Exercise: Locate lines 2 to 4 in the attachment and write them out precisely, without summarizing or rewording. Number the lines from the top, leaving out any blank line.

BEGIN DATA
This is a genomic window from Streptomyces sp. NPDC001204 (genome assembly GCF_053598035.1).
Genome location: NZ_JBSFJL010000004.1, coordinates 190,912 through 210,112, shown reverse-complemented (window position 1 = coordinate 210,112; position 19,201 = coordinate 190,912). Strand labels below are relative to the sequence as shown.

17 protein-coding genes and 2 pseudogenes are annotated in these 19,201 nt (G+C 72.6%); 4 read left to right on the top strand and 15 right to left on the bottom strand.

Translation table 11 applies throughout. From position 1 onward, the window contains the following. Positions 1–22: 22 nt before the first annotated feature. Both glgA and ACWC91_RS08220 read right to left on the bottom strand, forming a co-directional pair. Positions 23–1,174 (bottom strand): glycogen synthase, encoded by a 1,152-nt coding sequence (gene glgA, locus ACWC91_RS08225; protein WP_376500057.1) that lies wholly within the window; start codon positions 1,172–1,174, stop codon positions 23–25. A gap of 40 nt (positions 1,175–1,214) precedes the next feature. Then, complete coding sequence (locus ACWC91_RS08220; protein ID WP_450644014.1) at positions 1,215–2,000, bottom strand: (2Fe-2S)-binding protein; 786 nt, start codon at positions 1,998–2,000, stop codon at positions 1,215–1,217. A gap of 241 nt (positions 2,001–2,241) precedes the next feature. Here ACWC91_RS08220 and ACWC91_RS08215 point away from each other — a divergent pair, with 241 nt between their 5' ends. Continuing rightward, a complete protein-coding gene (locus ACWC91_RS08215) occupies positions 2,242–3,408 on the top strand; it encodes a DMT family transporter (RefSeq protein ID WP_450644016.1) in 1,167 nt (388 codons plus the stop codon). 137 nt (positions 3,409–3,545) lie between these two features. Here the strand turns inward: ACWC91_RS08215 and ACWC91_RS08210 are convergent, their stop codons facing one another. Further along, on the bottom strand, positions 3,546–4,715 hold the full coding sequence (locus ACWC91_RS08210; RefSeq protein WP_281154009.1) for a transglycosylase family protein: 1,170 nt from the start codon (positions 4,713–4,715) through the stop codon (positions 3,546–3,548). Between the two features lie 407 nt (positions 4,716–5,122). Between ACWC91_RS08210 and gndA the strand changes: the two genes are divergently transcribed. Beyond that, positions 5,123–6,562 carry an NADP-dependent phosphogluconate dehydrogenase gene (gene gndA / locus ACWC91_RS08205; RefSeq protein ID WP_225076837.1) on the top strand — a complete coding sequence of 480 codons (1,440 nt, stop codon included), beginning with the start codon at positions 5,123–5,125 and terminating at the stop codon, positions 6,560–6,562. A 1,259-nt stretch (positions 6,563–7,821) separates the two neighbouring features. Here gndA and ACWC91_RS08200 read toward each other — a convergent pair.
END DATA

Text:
Genome location: NZ_JBSFJL010000004.1, coordinates 190,912 through 210,112, shown reverse-complemented (window position 1 = coordinate 210,112; position 19,201 = coordinate 190,912). Strand labels below are relative to the sequence as shown.

17 protein-coding genes and 2 pseudogenes are annotated in these 19,201 nt (G+C 72.6%); 4 read left to right on the top strand and 15 right to left on the bottom strand.

Translation table 11 applies throughout. From position 1 onward, the window contains the following. Positions 1–22: 22 nt before the first annotated feature. Both glgA and ACWC91_RS08220 read right to left on the bottom strand, forming a co-directional pair. Positions 23–1,174 (bottom strand): glycogen synthase, encoded by a 1,152-nt coding sequence (gene glgA, locus ACWC91_RS08225; protein WP_376500057.1) that lies wholly within the window; start codon positions 1,172–1,174, stop codon positions 23–25. A gap of 40 nt (positions 1,175–1,214) precedes the next feature. Then, complete coding sequence (locus ACWC91_RS08220; protein ID WP_450644014.1) at positions 1,215–2,000, bottom strand: (2Fe-2S)-binding protein; 786 nt, start codon at positions 1,998–2,000, stop codon at positions 1,215–1,217. A gap of 241 nt (positions 2,001–2,241) precedes the next feature. Here ACWC91_RS08220 and ACWC91_RS08215 point away from each other — a divergent pair, with 241 nt between their 5' ends. Continuing rightward, a complete protein-coding gene (locus ACWC91_RS08215) occupies positions 2,242–3,408 on the top strand; it encodes a DMT family transporter (RefSeq protein ID WP_450644016.1) in 1,167 nt (388 codons plus the stop codon). 137 nt (positions 3,409–3,545) lie between these two features. Here the strand turns inward: ACWC91_RS08215 and ACWC91_RS08210 are convergent, their stop codons facing one another. Further along, on the bottom strand, positions 3,546–4,715 hold the full coding sequence (locus ACWC91_RS08210; RefSeq protein WP_281154009.1) for a transglycosylase family protein: 1,170 nt from the start codon (positions 4,713–4,715) through the stop codon (positions 3,546–3,548). Between the two features lie 407 nt (positions 4,716–5,122). Between ACWC91_RS08210 and gndA the strand changes: the two genes are divergently transcribed. Beyond that, positions 5,123–6,562 carry an NADP-dependent phosphogluconate dehydrogenase gene (gene gndA / locus ACWC91_RS08205; RefSeq protein ID WP_225076837.1) on the top strand — a complete coding sequence of 480 codons (1,440 nt, stop codon included), beginning with the start codon at positions 5,123–5,125 and terminating at the stop codon, positions 6,560–6,562. A 1,259-nt stretch (positions 6,563–7,821) separates the two neighbouring features. Here gndA and ACWC91_RS08200 read toward each other — a convergent pair.